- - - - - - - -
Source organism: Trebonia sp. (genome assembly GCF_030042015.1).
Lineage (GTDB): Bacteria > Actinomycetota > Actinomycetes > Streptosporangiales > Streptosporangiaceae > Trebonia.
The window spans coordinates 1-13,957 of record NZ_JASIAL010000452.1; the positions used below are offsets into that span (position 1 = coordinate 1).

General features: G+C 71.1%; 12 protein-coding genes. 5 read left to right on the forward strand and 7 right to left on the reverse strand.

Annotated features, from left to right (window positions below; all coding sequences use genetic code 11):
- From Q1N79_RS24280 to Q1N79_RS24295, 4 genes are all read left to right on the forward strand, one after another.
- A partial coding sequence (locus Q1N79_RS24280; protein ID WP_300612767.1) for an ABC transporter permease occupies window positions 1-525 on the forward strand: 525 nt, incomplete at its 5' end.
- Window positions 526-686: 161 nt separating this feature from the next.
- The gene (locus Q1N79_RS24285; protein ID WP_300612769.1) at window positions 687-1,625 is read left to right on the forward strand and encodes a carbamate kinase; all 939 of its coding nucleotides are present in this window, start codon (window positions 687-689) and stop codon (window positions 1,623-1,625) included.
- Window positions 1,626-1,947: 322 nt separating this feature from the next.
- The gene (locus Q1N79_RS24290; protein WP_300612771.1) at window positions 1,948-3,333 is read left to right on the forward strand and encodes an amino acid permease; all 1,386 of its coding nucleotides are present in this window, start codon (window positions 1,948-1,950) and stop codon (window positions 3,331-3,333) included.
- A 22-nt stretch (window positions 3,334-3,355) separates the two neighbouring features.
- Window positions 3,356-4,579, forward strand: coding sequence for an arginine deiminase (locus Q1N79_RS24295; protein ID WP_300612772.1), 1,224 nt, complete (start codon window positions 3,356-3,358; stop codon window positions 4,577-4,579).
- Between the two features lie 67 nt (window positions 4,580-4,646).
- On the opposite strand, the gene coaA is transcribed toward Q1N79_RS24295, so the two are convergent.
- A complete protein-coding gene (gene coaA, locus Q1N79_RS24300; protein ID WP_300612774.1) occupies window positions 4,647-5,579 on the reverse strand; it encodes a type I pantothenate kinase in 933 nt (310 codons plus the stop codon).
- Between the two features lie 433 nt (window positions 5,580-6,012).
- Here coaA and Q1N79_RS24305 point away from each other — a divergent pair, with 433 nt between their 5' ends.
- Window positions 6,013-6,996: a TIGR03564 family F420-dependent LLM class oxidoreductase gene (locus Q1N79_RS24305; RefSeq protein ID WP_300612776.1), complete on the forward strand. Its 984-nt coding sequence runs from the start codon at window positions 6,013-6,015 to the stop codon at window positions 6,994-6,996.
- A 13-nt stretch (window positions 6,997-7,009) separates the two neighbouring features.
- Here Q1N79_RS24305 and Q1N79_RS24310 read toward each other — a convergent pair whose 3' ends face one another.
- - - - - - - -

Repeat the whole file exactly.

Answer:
Source organism: Trebonia sp. (genome assembly GCF_030042015.1).
Lineage (GTDB): Bacteria > Actinomycetota > Actinomycetes > Streptosporangiales > Streptosporangiaceae > Trebonia.
The window spans coordinates 1-13,957 of record NZ_JASIAL010000452.1; the positions used below are offsets into that span (position 1 = coordinate 1).

General features: G+C 71.1%; 12 protein-coding genes. 5 read left to right on the forward strand and 7 right to left on the reverse strand.

Annotated features, from left to right (window positions below; all coding sequences use genetic code 11):
- From Q1N79_RS24280 to Q1N79_RS24295, 4 genes are all read left to right on the forward strand, one after another.
- A partial coding sequence (locus Q1N79_RS24280; protein ID WP_300612767.1) for an ABC transporter permease occupies window positions 1-525 on the forward strand: 525 nt, incomplete at its 5' end.
- Window positions 526-686: 161 nt separating this feature from the next.
- The gene (locus Q1N79_RS24285; protein ID WP_300612769.1) at window positions 687-1,625 is read left to right on the forward strand and encodes a carbamate kinase; all 939 of its coding nucleotides are present in this window, start codon (window positions 687-689) and stop codon (window positions 1,623-1,625) included.
- Window positions 1,626-1,947: 322 nt separating this feature from the next.
- The gene (locus Q1N79_RS24290; protein WP_300612771.1) at window positions 1,948-3,333 is read left to right on the forward strand and encodes an amino acid permease; all 1,386 of its coding nucleotides are present in this window, start codon (window positions 1,948-1,950) and stop codon (window positions 3,331-3,333) included.
- A 22-nt stretch (window positions 3,334-3,355) separates the two neighbouring features.
- Window positions 3,356-4,579, forward strand: coding sequence for an arginine deiminase (locus Q1N79_RS24295; protein ID WP_300612772.1), 1,224 nt, complete (start codon window positions 3,356-3,358; stop codon window positions 4,577-4,579).
- Between the two features lie 67 nt (window positions 4,580-4,646).
- On the opposite strand, the gene coaA is transcribed toward Q1N79_RS24295, so the two are convergent.
- A complete protein-coding gene (gene coaA, locus Q1N79_RS24300; protein ID WP_300612774.1) occupies window positions 4,647-5,579 on the reverse strand; it encodes a type I pantothenate kinase in 933 nt (310 codons plus the stop codon).
- Between the two features lie 433 nt (window positions 5,580-6,012).
- Here coaA and Q1N79_RS24305 point away from each other — a divergent pair, with 433 nt between their 5' ends.
- Window positions 6,013-6,996: a TIGR03564 family F420-dependent LLM class oxidoreductase gene (locus Q1N79_RS24305; RefSeq protein ID WP_300612776.1), complete on the forward strand. Its 984-nt coding sequence runs from the start codon at window positions 6,013-6,015 to the stop codon at window positions 6,994-6,996.
- A 13-nt stretch (window positions 6,997-7,009) separates the two neighbouring features.
- Here Q1N79_RS24305 and Q1N79_RS24310 read toward each other — a convergent pair whose 3' ends face one another.